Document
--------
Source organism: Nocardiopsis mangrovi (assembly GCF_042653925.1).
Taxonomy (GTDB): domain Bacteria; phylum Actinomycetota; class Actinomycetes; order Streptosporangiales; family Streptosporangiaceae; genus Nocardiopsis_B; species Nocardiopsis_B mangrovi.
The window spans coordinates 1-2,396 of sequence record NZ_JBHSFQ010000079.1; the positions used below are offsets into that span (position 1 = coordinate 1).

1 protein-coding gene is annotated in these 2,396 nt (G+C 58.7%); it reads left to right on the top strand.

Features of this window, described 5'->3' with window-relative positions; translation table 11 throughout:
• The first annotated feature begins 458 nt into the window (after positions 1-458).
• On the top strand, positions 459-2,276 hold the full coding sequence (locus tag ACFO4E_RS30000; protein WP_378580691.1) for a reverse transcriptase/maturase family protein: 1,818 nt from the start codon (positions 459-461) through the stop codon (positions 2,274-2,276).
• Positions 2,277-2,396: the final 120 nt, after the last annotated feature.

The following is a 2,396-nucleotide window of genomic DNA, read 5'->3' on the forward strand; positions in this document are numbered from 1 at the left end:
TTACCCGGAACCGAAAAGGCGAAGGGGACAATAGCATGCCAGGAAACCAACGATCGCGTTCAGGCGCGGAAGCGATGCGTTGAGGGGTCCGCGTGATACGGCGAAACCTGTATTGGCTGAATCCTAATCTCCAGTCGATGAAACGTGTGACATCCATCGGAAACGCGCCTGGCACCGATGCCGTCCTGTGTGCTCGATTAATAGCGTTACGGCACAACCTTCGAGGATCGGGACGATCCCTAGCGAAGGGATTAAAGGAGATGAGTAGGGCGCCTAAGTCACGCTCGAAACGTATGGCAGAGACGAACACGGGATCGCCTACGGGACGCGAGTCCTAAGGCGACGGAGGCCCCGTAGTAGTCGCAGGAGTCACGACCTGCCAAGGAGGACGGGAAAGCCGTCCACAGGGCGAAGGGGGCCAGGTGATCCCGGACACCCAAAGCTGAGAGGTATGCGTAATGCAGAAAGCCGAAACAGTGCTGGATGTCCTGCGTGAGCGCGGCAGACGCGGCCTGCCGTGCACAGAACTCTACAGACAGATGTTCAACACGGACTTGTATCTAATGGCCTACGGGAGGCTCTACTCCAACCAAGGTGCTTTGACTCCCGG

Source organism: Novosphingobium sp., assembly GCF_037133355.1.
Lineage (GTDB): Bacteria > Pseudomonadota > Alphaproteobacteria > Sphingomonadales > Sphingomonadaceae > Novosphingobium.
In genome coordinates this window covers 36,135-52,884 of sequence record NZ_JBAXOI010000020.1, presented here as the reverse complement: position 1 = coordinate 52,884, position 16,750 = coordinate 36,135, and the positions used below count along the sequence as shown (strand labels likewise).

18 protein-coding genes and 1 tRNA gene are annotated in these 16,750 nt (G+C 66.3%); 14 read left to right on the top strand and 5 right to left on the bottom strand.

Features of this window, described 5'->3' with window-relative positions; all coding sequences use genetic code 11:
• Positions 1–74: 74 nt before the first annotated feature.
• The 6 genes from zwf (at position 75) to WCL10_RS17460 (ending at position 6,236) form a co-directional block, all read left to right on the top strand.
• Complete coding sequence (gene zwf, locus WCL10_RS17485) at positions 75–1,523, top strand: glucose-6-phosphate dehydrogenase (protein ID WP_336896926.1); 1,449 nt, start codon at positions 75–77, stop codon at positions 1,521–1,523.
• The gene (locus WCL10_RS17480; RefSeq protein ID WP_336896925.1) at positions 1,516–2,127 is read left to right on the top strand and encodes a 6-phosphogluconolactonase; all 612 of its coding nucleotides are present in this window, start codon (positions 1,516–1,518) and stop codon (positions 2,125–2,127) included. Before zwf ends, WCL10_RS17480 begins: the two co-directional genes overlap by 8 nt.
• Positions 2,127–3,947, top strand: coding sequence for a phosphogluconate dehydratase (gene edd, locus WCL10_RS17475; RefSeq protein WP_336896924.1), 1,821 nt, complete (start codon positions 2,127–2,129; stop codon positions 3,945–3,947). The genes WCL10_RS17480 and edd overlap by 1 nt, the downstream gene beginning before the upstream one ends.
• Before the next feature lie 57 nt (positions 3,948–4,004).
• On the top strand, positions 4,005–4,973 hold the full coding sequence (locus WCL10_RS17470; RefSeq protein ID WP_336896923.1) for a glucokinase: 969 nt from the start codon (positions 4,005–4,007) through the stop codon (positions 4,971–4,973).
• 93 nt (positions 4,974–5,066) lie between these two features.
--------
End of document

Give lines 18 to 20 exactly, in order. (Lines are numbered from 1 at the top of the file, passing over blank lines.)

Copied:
• Complete coding sequence (gene zwf, locus WCL10_RS17485) at positions 75–1,523, top strand: glucose-6-phosphate dehydrogenase (protein ID WP_336896926.1); 1,449 nt, start codon at positions 75–77, stop codon at positions 1,521–1,523.
• The gene (locus WCL10_RS17480; RefSeq protein ID WP_336896925.1) at positions 1,516–2,127 is read left to right on the top strand and encodes a 6-phosphogluconolactonase; all 612 of its coding nucleotides are present in this window, start codon (positions 1,516–1,518) and stop codon (positions 2,125–2,127) included. Before zwf ends, WCL10_RS17480 begins: the two co-directional genes overlap by 8 nt.
• Positions 2,127–3,947, top strand: coding sequence for a phosphogluconate dehydratase (gene edd, locus WCL10_RS17475; RefSeq protein WP_336896924.1), 1,821 nt, complete (start codon positions 2,127–2,129; stop codon positions 3,945–3,947). The genes WCL10_RS17480 and edd overlap by 1 nt, the downstream gene beginning before the upstream one ends.